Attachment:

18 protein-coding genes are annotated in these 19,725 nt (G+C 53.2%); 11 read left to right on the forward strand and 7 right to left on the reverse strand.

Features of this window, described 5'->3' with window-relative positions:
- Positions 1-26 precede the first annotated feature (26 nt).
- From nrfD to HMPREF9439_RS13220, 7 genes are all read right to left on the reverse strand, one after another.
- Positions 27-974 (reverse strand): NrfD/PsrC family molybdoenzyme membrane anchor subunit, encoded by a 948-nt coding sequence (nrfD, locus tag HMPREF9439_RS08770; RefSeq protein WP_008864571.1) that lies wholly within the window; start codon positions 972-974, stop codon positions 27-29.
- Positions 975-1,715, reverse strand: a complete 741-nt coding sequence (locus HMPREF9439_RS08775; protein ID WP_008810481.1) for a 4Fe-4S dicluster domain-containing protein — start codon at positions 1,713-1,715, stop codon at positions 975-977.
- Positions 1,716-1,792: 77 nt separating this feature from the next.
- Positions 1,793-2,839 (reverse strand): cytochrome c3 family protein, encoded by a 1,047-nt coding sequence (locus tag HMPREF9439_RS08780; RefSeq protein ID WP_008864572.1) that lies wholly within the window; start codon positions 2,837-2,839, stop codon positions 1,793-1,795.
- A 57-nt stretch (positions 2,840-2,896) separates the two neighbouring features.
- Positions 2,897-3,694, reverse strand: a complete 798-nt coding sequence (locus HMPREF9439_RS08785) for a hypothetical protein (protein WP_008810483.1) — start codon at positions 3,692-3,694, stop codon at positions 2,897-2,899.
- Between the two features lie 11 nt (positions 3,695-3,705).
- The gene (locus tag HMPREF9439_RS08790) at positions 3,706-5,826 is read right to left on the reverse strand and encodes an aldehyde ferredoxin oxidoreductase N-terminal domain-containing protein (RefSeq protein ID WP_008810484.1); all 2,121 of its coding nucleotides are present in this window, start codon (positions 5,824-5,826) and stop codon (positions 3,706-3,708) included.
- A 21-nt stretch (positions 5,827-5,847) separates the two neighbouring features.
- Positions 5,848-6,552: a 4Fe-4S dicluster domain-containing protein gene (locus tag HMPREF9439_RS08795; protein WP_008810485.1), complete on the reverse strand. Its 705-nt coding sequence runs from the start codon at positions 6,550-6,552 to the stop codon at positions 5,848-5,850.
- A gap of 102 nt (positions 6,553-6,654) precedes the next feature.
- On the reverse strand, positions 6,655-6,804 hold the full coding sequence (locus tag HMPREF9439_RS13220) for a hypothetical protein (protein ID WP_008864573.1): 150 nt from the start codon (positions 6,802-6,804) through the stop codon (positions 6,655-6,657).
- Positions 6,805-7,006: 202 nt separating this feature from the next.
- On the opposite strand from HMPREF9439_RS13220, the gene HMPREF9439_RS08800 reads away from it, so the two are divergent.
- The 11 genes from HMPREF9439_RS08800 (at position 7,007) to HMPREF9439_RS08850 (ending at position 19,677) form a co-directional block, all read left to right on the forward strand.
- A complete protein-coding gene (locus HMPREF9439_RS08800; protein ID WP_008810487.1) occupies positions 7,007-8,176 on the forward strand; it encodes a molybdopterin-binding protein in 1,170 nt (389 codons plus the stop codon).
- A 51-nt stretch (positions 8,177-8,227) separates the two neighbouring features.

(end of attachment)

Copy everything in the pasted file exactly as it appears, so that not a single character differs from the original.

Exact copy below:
18 protein-coding genes are annotated in these 19,725 nt (G+C 53.2%); 11 read left to right on the forward strand and 7 right to left on the reverse strand.

Features of this window, described 5'->3' with window-relative positions:
- Positions 1-26 precede the first annotated feature (26 nt).
- From nrfD to HMPREF9439_RS13220, 7 genes are all read right to left on the reverse strand, one after another.
- Positions 27-974 (reverse strand): NrfD/PsrC family molybdoenzyme membrane anchor subunit, encoded by a 948-nt coding sequence (nrfD, locus tag HMPREF9439_RS08770; RefSeq protein WP_008864571.1) that lies wholly within the window; start codon positions 972-974, stop codon positions 27-29.
- Positions 975-1,715, reverse strand: a complete 741-nt coding sequence (locus HMPREF9439_RS08775; protein ID WP_008810481.1) for a 4Fe-4S dicluster domain-containing protein — start codon at positions 1,713-1,715, stop codon at positions 975-977.
- Positions 1,716-1,792: 77 nt separating this feature from the next.
- Positions 1,793-2,839 (reverse strand): cytochrome c3 family protein, encoded by a 1,047-nt coding sequence (locus tag HMPREF9439_RS08780; RefSeq protein ID WP_008864572.1) that lies wholly within the window; start codon positions 2,837-2,839, stop codon positions 1,793-1,795.
- A 57-nt stretch (positions 2,840-2,896) separates the two neighbouring features.
- Positions 2,897-3,694, reverse strand: a complete 798-nt coding sequence (locus HMPREF9439_RS08785) for a hypothetical protein (protein WP_008810483.1) — start codon at positions 3,692-3,694, stop codon at positions 2,897-2,899.
- Between the two features lie 11 nt (positions 3,695-3,705).
- The gene (locus tag HMPREF9439_RS08790) at positions 3,706-5,826 is read right to left on the reverse strand and encodes an aldehyde ferredoxin oxidoreductase N-terminal domain-containing protein (RefSeq protein ID WP_008810484.1); all 2,121 of its coding nucleotides are present in this window, start codon (positions 5,824-5,826) and stop codon (positions 3,706-3,708) included.
- A 21-nt stretch (positions 5,827-5,847) separates the two neighbouring features.
- Positions 5,848-6,552: a 4Fe-4S dicluster domain-containing protein gene (locus tag HMPREF9439_RS08795; protein WP_008810485.1), complete on the reverse strand. Its 705-nt coding sequence runs from the start codon at positions 6,550-6,552 to the stop codon at positions 5,848-5,850.
- A gap of 102 nt (positions 6,553-6,654) precedes the next feature.
- On the reverse strand, positions 6,655-6,804 hold the full coding sequence (locus tag HMPREF9439_RS13220) for a hypothetical protein (protein ID WP_008864573.1): 150 nt from the start codon (positions 6,802-6,804) through the stop codon (positions 6,655-6,657).
- Positions 6,805-7,006: 202 nt separating this feature from the next.
- On the opposite strand from HMPREF9439_RS13220, the gene HMPREF9439_RS08800 reads away from it, so the two are divergent.
- The 11 genes from HMPREF9439_RS08800 (at position 7,007) to HMPREF9439_RS08850 (ending at position 19,677) form a co-directional block, all read left to right on the forward strand.
- A complete protein-coding gene (locus HMPREF9439_RS08800; protein ID WP_008810487.1) occupies positions 7,007-8,176 on the forward strand; it encodes a molybdopterin-binding protein in 1,170 nt (389 codons plus the stop codon).
- A 51-nt stretch (positions 8,177-8,227) separates the two neighbouring features.